Can Bill Cosby be tried again? Disgraced comedian walks free as survivors relive trauma

There are a few roundabout ways Bill Cosby can face trial once again


                            Can Bill Cosby be tried again? Disgraced comedian walks free as survivors relive trauma
Bill Cosby was released from prison after the Pennsylvania Supreme Court overturned his 2019 conviction (Photo by Mark Makela/Getty Images)

After sexual offense-accused comedian Bill Cosby's conviction was overturned citing 'unfair trial', the 83-year-old walked free from prison, flashing the victory sign in celebration. The verdict has shocked millions across the world, including Hollywood celebrities, and definitely the 63 women who accused him of sexual assault, abuse, or misconduct between 1965 and 2008. 

As Cosby was serving his sentence in State Correctional Institution Phoenix in Pennsylvania, his team of lawyers appealed against the 2019 verdict. Their argument was that the testimonies of the five accusers during trial prejudiced the jury. They also added that Cosby's own testimony of drugging women with quaaludes was self-incriminating and that he could not exercise his Fifth Amendment right. Additionally, Cosby's defense lawyers cited that the former Pennsylvania DA Bruce Castor had a 'non-prosecution agreement' with Cosby if he was deposed under oath. "The moment that Cosby was charged criminally, he was harmed," dictated the court, while ordering his immediate release.

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Victims react

Soon after his release, alleged survivors Andrea Constand, Janice Dickinson, Patrician Leary Steuer, Victoria Valentino, and others came forward to condemn the judgment.

Bill Cosby (Photo by Rob Loud/Getty Images)

Temple University women's basketball administrator Andrea Constand was allegedly drugged and sexually assaulted by Cosby at his home in 2004. It was, in fact, Constand's case that had led to his conviction in 2019, which was considered a big win for the #MeToo movement at the time. After the June 30 verdict, Constand said, "Today's majority decision regarding Bill Cosby is not only disappointing but of concern in that it may discourage those who seek justice for sexual assault in the criminal justice system from reporting or participating in the prosecution of the assailant or may force a victim to choose between filing either a criminal or civil action."

Patricia Leary Steuer, who had accused Cosby of sexually abusing her on two separate occasions, said, "There were more than 63 of us who came forward in the end. I'm wondering what the purpose was of the 43 years of this ordeal and the trauma that I had and the trauma that my family endured as a result." Janice Dickinson, who accused Cosby of drugging and raping her in 2014, expressed her anger, saying, "I felt like I was kicked in the stomach, in my abdomen, by some psychic blow."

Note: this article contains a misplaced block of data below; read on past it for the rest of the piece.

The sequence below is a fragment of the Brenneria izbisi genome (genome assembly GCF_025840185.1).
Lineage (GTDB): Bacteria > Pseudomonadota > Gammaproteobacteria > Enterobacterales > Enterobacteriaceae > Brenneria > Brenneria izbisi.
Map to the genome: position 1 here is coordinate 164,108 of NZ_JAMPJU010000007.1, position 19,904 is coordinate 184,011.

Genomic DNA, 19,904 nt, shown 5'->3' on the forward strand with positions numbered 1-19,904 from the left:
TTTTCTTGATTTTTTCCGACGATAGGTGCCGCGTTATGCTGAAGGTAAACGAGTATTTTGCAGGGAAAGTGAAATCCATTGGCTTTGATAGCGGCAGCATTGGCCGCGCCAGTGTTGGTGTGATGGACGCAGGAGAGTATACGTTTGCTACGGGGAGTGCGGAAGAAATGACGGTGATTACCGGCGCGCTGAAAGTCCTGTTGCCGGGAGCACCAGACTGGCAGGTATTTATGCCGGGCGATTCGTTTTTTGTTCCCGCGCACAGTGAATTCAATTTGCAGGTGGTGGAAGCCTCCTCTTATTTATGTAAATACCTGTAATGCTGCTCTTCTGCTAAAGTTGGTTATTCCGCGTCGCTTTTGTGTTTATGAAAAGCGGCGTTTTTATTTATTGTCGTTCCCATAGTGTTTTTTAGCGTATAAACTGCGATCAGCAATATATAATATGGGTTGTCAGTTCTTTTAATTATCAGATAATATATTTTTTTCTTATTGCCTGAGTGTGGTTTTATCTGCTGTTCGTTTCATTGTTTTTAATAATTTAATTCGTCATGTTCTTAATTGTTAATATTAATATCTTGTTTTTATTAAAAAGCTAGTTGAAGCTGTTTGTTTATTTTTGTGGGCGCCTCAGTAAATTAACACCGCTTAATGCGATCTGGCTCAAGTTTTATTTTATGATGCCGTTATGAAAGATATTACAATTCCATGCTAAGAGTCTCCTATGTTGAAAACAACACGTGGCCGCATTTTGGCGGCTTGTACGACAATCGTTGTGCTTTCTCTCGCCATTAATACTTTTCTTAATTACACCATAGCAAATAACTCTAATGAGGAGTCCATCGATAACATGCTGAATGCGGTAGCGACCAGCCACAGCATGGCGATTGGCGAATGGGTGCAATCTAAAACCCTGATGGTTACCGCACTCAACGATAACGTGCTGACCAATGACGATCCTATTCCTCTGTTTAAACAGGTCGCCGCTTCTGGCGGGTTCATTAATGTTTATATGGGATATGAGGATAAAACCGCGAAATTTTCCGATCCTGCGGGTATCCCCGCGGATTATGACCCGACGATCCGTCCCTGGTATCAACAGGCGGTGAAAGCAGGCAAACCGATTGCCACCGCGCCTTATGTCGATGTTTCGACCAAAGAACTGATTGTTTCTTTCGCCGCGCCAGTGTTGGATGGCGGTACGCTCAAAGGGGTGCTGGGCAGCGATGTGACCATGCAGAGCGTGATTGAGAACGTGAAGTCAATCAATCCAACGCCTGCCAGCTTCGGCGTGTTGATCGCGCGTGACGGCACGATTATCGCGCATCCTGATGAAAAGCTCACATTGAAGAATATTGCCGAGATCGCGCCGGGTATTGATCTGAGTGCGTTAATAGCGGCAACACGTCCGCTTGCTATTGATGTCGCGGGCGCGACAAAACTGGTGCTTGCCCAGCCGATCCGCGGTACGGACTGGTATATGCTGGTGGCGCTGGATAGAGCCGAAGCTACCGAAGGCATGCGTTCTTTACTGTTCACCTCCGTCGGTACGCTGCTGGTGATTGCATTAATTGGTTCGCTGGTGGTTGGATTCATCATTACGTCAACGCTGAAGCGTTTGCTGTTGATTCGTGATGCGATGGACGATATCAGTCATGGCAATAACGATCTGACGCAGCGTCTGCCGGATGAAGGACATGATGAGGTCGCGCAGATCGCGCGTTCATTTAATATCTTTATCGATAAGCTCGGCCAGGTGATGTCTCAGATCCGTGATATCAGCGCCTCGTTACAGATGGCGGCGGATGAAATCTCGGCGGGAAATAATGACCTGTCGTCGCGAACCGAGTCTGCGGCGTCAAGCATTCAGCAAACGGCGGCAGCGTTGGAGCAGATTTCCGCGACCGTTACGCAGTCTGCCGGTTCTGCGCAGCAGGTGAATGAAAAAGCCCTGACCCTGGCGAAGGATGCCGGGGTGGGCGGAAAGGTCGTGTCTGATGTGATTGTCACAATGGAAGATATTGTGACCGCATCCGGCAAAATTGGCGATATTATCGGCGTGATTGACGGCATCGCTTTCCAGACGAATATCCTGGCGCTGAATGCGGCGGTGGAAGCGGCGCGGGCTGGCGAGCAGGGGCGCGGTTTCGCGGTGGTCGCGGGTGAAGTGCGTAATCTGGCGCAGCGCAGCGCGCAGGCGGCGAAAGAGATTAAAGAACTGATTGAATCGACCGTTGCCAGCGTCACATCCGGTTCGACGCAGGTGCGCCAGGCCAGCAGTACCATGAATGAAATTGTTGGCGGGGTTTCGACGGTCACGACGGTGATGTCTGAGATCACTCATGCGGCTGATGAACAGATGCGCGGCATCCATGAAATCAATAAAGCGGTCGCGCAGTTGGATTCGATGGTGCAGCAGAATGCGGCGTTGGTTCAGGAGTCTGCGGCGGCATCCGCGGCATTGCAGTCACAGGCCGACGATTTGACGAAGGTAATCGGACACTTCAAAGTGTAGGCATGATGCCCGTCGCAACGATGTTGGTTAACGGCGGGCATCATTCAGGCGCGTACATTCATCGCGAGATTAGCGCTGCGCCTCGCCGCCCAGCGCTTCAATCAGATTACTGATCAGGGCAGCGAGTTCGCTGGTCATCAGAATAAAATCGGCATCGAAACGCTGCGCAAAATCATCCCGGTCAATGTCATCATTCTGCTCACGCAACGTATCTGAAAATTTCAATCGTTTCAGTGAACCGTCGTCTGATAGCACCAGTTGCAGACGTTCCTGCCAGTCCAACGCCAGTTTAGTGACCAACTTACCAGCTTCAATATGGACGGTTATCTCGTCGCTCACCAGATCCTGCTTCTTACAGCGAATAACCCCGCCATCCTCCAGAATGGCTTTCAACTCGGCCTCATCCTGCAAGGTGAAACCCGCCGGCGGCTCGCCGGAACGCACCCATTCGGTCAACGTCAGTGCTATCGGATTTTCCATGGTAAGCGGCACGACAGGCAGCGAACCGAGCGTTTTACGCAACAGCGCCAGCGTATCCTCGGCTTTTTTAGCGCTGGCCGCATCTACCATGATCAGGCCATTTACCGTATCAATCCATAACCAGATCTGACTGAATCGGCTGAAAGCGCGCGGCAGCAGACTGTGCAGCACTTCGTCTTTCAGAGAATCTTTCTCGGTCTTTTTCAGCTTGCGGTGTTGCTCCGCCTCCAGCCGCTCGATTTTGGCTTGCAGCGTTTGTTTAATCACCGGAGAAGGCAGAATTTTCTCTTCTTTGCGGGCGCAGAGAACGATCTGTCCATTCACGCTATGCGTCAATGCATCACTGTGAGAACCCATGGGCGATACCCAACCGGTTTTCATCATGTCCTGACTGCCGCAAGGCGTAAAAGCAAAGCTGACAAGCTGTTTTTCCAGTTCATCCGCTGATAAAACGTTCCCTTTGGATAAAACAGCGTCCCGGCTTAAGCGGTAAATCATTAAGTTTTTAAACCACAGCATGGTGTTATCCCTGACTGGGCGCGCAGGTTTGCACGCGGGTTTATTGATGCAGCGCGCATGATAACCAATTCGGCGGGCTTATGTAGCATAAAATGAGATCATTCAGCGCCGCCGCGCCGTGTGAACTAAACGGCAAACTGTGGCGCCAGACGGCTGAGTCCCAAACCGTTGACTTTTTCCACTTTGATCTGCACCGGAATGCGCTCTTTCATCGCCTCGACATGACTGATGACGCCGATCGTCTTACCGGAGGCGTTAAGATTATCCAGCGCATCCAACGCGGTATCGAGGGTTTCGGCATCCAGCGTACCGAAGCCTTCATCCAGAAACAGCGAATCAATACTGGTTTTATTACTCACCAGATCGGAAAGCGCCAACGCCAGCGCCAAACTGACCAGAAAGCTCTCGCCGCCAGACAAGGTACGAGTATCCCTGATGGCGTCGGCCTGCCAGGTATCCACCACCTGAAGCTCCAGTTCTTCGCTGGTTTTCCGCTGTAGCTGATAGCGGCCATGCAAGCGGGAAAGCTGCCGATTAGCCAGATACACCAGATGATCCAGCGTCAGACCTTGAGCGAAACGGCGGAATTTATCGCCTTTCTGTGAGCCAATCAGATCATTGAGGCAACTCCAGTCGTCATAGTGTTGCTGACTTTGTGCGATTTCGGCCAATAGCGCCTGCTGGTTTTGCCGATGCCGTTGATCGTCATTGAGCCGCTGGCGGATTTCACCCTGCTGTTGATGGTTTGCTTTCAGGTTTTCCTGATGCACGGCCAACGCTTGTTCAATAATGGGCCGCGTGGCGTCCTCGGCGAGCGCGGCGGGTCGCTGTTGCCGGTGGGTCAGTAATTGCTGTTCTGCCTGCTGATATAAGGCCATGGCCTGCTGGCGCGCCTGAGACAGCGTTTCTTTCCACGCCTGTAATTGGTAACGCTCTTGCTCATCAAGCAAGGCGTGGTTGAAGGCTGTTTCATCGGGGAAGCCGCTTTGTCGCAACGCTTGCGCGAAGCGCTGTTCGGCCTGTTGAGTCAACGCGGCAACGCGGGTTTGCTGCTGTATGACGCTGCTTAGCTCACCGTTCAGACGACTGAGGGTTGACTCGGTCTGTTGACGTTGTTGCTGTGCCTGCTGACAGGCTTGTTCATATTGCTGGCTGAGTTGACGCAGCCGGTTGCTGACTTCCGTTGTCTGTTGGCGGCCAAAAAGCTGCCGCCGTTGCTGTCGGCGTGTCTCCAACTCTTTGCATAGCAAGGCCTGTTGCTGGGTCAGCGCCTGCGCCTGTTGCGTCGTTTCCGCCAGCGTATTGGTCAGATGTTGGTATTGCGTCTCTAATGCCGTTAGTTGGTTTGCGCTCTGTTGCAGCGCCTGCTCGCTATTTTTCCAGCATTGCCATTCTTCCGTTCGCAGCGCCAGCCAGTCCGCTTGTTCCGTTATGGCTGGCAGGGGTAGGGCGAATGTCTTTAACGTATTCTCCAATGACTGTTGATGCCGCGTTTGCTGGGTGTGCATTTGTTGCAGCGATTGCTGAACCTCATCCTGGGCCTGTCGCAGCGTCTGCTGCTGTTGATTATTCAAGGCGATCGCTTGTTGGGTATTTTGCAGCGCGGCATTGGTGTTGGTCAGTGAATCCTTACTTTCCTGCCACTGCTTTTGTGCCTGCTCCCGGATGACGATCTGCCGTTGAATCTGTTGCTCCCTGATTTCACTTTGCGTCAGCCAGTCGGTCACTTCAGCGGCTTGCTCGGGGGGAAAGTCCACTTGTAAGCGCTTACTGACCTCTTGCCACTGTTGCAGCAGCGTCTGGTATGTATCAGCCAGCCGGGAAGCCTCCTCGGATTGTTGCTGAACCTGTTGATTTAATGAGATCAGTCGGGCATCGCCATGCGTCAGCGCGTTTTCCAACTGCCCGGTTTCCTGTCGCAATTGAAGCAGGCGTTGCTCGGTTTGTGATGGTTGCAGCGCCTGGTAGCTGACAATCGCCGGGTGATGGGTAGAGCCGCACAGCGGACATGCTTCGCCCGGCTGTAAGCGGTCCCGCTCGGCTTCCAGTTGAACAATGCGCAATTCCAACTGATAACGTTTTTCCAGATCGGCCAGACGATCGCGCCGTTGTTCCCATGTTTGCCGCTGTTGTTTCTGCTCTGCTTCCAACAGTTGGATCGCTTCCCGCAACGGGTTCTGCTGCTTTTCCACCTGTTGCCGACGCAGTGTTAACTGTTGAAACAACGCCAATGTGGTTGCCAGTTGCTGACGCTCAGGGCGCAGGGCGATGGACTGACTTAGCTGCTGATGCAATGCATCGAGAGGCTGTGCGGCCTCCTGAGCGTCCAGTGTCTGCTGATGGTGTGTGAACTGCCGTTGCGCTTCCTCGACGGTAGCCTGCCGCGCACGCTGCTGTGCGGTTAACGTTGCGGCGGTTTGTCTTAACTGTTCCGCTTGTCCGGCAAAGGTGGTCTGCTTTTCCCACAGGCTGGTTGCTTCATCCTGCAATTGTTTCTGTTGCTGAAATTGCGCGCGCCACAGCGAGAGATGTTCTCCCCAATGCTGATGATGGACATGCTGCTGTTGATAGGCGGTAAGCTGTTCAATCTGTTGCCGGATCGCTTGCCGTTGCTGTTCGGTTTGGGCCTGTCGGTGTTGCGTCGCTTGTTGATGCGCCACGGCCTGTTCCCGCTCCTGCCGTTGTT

Can Bill Cosby be tried again?

As his alleged survivors continue to battle their trauma and ordeal, many are curious whether the verdict can be appealed and if Cosby can be tried again. In simple words, the answer is no. The court documents clearly prohibited the chance of any further trial on the previous charges, stating, "He must be discharged, and any future prosecution on these particular charges must be barred.”

The verdict also indicates that Cosby would no longer be registered as a violent sex offender and can live his life as a free man. He cannot be tried again on the same charges which led to his conviction in 2019. There are, however, a few roundabout ways Cosby can face trial once again, though the chances of those are quite bleak. If another survivor comes forward with new credible accusations against him, within the statute of limitations, then there is a chance of him facing new charges. However, the statute of limitations varies from state to state in the US. 

Women's Rights attorney Gloria Allred who represented some of Cosby's accusers (Photo by Mark Makela/Getty Images)

There is another chance of him being prosecuted now in a state other than Pennsylvania. According to Vanderbilt University law professor Nancy King, "Whether there was a crime that took place in another state, and that depends on how the state defines what we call 'venue'. You have to figure out where the crimes occurred, and that's where it can be prosecuted. If the crime takes place in multiple states, then there's nothing barring two states from prosecuting a defendant of the same crime."

After Cosby's recent verdict, women's rights attorney Gloria Allred who once represented 33 of his accusers, conducted a press conference. She declared there that they were now litigating a lawsuit in LA County where the accuser alleges that Cosby sexually abused her as a child at the Playboy Mansion. Even then, Allred stated that his chances of facing another trial were less. "I don't see him being tried again, even under different criminal complaints." Allred seemed stoic about the recent turn of events. "We will deal with it and we will move on. It's always one step forward, two steps back in the women's movement," Allred stated.

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